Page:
How to Organize Your Novel in Word
Although there is plenty of great software out there to help you streamline the process of writing a novel, don’t overlook one piece of software you’ve probably been using for years: Word. Word remains an excellent tool, especially if you like to keep all of your writing in a single document and just pick up where you left off with your story each day. If you want to stick to the basics, here are some tips on how to organize your novel in Word.
The master folder for a novel
I keep this on my desktop. It is labeled with the novel’s title, and anything I write for the novel goes into this folder. Once I begin revising, I make a new document for each major revision, labeled by date.
The current draft document
This file is the current draft in Word, labeled with title and date.
The research file contains a document with web links to articles and other research I might want to reference later. If your novel is heavy on research, however, I highly recommend Scrivener. Here’s why I like Scrivener for research.
This is the folder where I type any notes to myself that I’m not putting on the physical manuscript (more about physical note-taking later). For me, this folder is fairly wide-ranging. I create a new notes document for each draft of the novel, labeled by title and date.
Within a notes document: Each time I type a note, I give it a heading in bold, such as “Idea for wedding scene” or “Add to the piece about time.” The idea is to be able to easily scan the file with my eyes and see what’s there. I also try to keep the headings specific enough that I can do a search and find what I’m looking for.
I have a Notes document for each draft. The file is named Notes along with a date. You could also call it Notes Draft 1, Notes Draft 2, etc. I just do it by date because I write so many drafts, having the date in the title makes it easy to see what is more recent, older, etc.
Think of the cuts folder as your insurance against bouts of wild and destructive self-doubt. If you are a writer, you are going to have such moments (trust me).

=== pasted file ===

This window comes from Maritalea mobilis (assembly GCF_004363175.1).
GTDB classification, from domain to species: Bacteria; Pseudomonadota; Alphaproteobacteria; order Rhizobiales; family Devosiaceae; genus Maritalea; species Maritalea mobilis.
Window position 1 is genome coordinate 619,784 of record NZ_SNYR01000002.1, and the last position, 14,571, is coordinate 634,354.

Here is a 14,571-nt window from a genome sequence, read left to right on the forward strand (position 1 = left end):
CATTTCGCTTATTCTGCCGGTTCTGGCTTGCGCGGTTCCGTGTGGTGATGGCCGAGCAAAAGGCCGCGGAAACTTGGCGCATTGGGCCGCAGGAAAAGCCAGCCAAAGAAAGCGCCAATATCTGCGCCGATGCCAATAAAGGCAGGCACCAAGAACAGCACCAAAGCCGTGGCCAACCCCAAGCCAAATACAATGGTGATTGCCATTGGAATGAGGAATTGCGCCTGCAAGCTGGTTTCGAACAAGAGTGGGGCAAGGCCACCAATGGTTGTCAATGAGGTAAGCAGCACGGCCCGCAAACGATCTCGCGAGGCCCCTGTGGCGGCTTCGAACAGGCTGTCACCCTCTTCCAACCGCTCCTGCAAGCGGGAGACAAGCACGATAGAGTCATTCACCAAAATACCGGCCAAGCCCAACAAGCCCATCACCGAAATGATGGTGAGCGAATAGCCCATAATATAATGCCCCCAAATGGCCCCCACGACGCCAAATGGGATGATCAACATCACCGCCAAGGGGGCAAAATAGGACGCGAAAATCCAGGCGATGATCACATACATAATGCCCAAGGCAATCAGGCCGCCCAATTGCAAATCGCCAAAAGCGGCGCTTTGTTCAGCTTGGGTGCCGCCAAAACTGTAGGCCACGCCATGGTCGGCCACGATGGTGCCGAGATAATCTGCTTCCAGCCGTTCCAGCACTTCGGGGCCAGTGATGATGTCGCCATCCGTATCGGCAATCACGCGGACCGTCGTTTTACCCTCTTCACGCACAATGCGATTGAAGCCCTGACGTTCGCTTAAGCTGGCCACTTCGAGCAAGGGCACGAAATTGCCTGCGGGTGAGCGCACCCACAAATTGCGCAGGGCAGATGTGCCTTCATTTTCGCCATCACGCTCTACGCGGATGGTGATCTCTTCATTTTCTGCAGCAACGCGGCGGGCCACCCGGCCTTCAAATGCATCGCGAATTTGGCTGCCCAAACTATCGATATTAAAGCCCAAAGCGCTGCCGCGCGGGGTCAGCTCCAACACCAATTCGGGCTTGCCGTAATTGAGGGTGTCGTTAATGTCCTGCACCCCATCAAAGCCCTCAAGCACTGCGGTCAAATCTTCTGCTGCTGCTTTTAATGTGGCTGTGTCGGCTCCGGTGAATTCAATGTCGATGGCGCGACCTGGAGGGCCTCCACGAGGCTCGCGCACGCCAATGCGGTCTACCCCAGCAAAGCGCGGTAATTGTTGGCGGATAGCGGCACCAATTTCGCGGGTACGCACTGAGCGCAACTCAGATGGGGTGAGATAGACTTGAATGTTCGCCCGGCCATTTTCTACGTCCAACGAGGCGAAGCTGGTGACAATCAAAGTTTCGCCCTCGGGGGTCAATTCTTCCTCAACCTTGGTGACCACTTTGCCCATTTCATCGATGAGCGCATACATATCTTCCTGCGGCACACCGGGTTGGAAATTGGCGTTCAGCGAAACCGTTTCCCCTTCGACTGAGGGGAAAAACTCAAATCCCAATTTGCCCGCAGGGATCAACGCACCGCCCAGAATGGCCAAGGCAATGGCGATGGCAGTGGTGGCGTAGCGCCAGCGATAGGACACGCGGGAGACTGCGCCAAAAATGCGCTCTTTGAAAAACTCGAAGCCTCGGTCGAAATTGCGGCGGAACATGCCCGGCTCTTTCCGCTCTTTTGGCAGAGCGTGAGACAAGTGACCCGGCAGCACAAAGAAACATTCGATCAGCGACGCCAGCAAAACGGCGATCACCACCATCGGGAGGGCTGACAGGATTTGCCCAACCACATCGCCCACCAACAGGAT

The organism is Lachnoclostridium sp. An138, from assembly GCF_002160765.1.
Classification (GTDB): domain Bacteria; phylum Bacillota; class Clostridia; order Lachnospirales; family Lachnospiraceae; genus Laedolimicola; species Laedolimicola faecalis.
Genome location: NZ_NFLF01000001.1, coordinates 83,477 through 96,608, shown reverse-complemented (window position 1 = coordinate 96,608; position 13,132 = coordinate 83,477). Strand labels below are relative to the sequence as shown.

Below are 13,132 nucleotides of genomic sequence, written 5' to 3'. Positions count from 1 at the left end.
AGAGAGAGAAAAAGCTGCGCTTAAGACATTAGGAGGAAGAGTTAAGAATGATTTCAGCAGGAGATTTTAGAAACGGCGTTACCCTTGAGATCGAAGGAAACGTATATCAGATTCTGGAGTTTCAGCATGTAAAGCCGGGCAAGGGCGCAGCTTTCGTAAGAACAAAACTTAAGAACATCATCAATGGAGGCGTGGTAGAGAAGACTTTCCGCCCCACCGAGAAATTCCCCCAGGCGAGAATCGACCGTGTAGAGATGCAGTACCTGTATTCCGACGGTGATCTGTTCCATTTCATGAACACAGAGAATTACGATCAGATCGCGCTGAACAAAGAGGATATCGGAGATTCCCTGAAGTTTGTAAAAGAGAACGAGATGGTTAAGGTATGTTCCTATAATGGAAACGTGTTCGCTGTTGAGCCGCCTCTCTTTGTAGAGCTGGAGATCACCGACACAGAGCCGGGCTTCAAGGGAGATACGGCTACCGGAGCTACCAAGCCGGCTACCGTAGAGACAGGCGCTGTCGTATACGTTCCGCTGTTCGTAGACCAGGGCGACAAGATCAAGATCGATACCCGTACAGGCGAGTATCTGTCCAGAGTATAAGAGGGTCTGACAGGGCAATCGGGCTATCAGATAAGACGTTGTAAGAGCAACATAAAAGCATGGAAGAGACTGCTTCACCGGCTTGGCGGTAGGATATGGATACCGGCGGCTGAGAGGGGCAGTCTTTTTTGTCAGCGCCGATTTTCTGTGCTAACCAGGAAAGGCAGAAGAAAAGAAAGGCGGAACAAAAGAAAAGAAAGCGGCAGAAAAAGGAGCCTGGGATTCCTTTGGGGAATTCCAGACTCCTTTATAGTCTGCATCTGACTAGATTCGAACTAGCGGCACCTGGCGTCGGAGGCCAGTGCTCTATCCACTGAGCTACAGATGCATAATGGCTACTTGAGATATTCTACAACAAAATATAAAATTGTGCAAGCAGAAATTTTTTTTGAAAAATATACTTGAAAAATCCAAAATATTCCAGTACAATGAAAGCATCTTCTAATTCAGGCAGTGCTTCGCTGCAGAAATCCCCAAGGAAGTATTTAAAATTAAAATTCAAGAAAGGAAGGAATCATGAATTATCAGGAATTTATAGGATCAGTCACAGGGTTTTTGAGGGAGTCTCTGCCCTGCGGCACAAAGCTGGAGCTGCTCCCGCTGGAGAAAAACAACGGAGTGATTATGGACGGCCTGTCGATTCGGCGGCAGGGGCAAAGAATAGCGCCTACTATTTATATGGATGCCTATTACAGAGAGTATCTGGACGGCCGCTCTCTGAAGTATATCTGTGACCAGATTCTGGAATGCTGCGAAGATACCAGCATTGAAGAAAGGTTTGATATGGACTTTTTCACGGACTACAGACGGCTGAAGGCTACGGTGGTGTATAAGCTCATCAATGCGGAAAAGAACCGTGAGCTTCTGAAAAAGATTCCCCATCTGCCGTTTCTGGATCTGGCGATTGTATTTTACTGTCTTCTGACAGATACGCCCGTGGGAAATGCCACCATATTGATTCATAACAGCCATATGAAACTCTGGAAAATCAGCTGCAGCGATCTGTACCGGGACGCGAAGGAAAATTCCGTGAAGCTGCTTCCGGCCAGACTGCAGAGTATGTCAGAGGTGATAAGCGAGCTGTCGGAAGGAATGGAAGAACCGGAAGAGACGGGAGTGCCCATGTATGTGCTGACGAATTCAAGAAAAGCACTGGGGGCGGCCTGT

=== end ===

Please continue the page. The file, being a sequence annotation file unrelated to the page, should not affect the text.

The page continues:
The cuts document contains scenes, paragraphs, and even sentences that I’ve cut during any stage of revision that I think I might want to add back in later. I don’t put everything I cut here! Some things are just deleted and gone. You should have the gumption to delete bad sentences or dull scenes without saving them.
The cuts folder is for passages that have value, things I don’t want to send into the ether quite yet. As with everything else on this list, I keep a master cuts folder, and within in I keep Cuts documents labeled by date or draft number.
By the time I finish a novel, I have more than a dozen Cuts files. Occasionally, I’ll go back to the file after a book launch and share an old ending or deleted scene with my readers through my author newsletter.
That’s all you need to know to organize your novel in Word. Word is so good for drafting, life without Word would be discombobulating. That said, Word is pretty bare bones when it comes to organizing, so it’s a good idea to supplement it with other software like Scrivener and Autocrit. See my post on the best novel-writing software.
Michelle Richmond is the New York Times bestselling author of five novels and two story collections. Her latest novel, The Marriage Pact, has been published in 30 languages. Her new Silicon Valley thriller is forthcoming from Grove Atlantic. She is the founder of the popular novel writing programs Novel in Five and Novel in Nine.